Posted by: smy509 | August 6, 2009 11:52 PM | Report abuse

Oh, apparently I am prohibited from writing the word that is defined as erotic self-pleasuring.

No matter.

John Hughes was the auteur of 1980s adolescent emotional self-pleasuring.

All mourners please remember to clean your keyboards before exiting this blog.

What a bunch of self-indulgent whiners.

Posted by: angelos_peter | August 7, 2009 1:30 AM | Report abuse

It is with a red face that I admit that whenever "Ferris Bueller" is on television, I will stop whatever I am doing and enjoy. This movie, like most Hughes films, did wallow in banality on occasion, but it was worth it to experience the gorgeously crafted moments of tenderness and comedy. Remember the museum montage in "Bueller"? The parade dance number? WOW.

Posted by: coconuthead | August 7, 2009 8:33 AM | Report abuse

my childhood is now officially over. sigh.

Posted by: DCguy7 | August 7, 2009 8:53 AM | Report abuse

Planes, Tranes and Automobiles is THE BEST of the John Hughes' movies, although Ferris Bueller's Day Off rocks! I own Ferris Bueller on DVD though, so that might argue it's really #1 in my heart. But who cannot think John Candy is an absolute NUT??? Both are great. It's a sad day, indeed.

Posted by: dcquilter | August 7, 2009 8:56 AM | Report abuse

"I'm a kid...that's my job." I, for whatever reason, always found that scene in Uncle Buck to be awesome. I thought it showed fine acting by Macauly Caulkin who rapidly fired off those questions with a straight face. I have no idea if it took multiple scenes or what, but, to this day, when my kids ask me a ton of questions, that pops in my head.

I will watch Sixteen Candles, Ferris Bueller, and Breakfast Club anytime they are on TV. I sometimes forget how 'adult' they can be at times too as I sit watching with my 8 year old. I just ask her to cover her ears.

I could go on and on....

Posted by: Mama1 | August 7, 2009 9:06 AM | Report abuse

This is really sad. Those Chicago comedies are great. Anything with John Candy---Uncle Buck; Planes, Trains and Automobiles; The Great Outdoors (remember the old 96-er?); Christmas Vacation and Cousin Eddie. I am looking forward to a John Hughes movie marathon.

Posted by: chocolatetiara | August 7, 2009 9:15 AM | Report abuse

It's just too sad. My all-time favorite is Pretty in Pink because you have to love Ducky and that soundtrack is killer! Outside of the teen genre though, The Great Outdoors was a movie that I watched over and over and over, and it never ceased to make me laugh.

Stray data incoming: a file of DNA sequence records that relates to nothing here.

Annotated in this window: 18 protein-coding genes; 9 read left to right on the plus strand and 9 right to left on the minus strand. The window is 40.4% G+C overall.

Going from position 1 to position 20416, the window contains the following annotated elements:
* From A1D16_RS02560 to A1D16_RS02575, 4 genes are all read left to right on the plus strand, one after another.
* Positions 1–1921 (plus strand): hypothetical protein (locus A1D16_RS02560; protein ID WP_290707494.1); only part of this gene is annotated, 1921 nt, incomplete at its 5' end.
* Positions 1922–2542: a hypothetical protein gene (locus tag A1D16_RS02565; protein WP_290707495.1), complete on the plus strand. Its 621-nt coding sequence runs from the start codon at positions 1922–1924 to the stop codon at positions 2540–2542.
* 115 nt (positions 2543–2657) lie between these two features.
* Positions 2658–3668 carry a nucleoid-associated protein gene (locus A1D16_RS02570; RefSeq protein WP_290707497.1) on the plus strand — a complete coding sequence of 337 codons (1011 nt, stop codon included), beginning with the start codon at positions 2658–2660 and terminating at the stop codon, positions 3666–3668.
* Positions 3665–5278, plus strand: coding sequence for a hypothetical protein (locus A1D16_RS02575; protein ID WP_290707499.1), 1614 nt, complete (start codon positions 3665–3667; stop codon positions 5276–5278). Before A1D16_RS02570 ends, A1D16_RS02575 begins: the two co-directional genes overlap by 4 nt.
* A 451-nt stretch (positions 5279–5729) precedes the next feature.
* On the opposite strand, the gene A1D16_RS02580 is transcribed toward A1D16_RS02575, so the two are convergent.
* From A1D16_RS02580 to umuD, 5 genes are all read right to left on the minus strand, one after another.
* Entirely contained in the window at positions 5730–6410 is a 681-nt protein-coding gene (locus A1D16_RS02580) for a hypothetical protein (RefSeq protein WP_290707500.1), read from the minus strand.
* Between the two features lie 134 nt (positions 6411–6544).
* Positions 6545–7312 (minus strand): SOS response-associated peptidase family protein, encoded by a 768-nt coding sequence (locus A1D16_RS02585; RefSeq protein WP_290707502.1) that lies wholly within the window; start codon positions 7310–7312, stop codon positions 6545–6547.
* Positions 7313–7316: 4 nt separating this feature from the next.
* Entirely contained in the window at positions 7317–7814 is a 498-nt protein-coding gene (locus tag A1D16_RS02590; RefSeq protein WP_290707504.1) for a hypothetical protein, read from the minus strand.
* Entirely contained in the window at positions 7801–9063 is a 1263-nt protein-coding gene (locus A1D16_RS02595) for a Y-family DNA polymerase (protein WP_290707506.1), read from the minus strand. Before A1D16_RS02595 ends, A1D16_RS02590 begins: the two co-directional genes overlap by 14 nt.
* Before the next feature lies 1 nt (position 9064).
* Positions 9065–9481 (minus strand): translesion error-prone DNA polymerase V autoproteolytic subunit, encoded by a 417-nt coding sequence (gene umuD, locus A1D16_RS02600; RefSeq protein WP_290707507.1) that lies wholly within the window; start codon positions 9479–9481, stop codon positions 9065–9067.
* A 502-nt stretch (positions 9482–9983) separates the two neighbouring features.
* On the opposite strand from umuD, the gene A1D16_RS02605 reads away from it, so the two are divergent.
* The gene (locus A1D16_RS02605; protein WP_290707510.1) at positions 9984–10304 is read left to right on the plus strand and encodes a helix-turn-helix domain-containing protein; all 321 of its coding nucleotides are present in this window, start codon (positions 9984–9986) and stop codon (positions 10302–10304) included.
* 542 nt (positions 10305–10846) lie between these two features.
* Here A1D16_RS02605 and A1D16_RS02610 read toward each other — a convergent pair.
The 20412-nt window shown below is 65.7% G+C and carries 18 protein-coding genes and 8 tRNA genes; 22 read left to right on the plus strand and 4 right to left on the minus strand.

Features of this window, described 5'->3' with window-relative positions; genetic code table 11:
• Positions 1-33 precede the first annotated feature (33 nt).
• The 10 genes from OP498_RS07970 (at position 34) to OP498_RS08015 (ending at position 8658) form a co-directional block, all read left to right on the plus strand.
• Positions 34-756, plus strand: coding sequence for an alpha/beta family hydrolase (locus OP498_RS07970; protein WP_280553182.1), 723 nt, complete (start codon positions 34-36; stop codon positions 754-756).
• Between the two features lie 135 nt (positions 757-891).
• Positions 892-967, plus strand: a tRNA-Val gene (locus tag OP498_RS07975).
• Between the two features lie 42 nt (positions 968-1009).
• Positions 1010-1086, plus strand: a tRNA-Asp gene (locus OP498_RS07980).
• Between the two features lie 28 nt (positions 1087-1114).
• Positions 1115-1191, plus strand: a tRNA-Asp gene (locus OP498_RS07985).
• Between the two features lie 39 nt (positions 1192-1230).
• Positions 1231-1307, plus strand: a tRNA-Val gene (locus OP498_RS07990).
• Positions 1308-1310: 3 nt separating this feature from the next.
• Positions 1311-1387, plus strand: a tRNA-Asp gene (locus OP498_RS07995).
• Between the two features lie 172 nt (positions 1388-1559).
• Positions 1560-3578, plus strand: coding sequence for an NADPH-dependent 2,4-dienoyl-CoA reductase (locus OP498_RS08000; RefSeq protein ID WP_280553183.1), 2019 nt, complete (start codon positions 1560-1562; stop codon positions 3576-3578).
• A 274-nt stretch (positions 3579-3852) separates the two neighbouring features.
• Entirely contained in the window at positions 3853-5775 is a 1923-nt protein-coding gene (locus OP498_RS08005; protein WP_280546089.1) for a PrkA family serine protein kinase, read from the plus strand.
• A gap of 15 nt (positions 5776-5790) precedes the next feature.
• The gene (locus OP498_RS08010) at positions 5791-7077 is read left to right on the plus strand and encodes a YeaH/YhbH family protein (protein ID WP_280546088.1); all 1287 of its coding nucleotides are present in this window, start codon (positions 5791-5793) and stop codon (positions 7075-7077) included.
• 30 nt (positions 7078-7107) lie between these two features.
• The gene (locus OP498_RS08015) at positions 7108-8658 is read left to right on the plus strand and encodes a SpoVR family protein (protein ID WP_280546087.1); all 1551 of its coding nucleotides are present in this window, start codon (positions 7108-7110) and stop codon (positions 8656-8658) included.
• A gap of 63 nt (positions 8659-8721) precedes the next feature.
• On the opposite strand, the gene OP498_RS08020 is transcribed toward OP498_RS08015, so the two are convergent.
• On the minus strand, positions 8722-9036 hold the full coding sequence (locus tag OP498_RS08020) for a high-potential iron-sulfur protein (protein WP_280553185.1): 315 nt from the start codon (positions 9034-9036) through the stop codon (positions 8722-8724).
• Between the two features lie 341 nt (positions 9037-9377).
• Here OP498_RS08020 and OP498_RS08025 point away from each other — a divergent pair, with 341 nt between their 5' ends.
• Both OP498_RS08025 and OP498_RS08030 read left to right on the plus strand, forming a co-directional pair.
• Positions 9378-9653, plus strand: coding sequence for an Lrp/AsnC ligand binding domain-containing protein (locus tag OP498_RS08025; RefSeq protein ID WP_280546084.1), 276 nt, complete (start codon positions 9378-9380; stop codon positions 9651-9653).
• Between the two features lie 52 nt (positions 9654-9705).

Posted by: gobluegirl | August 7, 2009 9:19 AM | Report abuse

this is really sad. Those movies really did frame my teenage years (not to mention the soundtracks!) Sure, as the article said, Juno and some others went beyond Hughes. But he was a trailblazer and captured the feel of the era.

Posted by: chiquita2 | August 7, 2009 9:22 AM | Report abuse

I was a freshman in college when Ferris Bueller came out. Went with a bunch of friends and the whole audience screamed on the Beatles number in the parade scene. It is one of my favorite memories. I have it on DVD and my teenage boys agree that its cool. Ferris Bueller is my favorite, without a doubt. Who has never used the Ben Stein line "Bueller.....Bueller...."?

Posted by: hodie | August 7, 2009 9:27 AM | Report abuse

Although not my favorite of his movies I found the Breakfast Club to be a fascinating study in movie making. No special effects, no chase scenes, no monsters trying to break in, just a movie about kids who don't know each other who were stuck in a room they did not want to be in and dialog that rivoted teenagers. That's not easy. A real talent has passed.

Posted by: Fate1 | August 7, 2009 9:39 AM | Report abuse

Speaking of Job Candy does anyone remember The Fishin' Musician on Second City TV? The best was when he hosted Wendy O'Williams and she destroyed his cabin during her song and his dog Buck, a black lab, turned white! Another talent that passed too soon.

Posted by: Fate1 | August 7, 2009 9:45 AM | Report abuse

You can't beat The Donger! Just for the political incorrectness of it and the fact that characters like him can no longer exist in movies.

"No more yankee for my wankee, Donger need food!"

Posted by: filmstarctf | August 7, 2009 9:57 AM | Report abuse

This is a GREAT link to someone who was pen pals with John Hughes - very insightful:

http://wellknowwhenwegetthere.blogspot.com/2009/08/sincerely-john-hughes.html

Posted by: Smitty19 | August 7, 2009 10:17 AM | Report abuse

While I love all of them my favorite would have to be The Breakfast Club - endearing, funny and the most honest depiction of teens of my day that I had ever seen.

But I'll tell you the funniest thing that John Hughes ever wrote - it was during his National Lampoon days and it was the basis of the Christmas Vacation movie. I used to read that story every year and every year I would laugh so hard that I couldn't breath. If you thought the Vacation movies were funny the original stories were a hundred times funnier. I wish some publisher would collect Mr Hughes' written work so everyone could see a comedic genuis at his best.

Posted by: dre7861 | August 7, 2009 10:23 AM | Report abuse

Hughes was an unreal film maker. Films such as Ferris Bueller's Day off and Planes, Tranes, and Automobiles are timeless classics because they give you the emotional and comedic essence of who we are as Americans - at our best. His movies we not "teen movies" but classic Americana.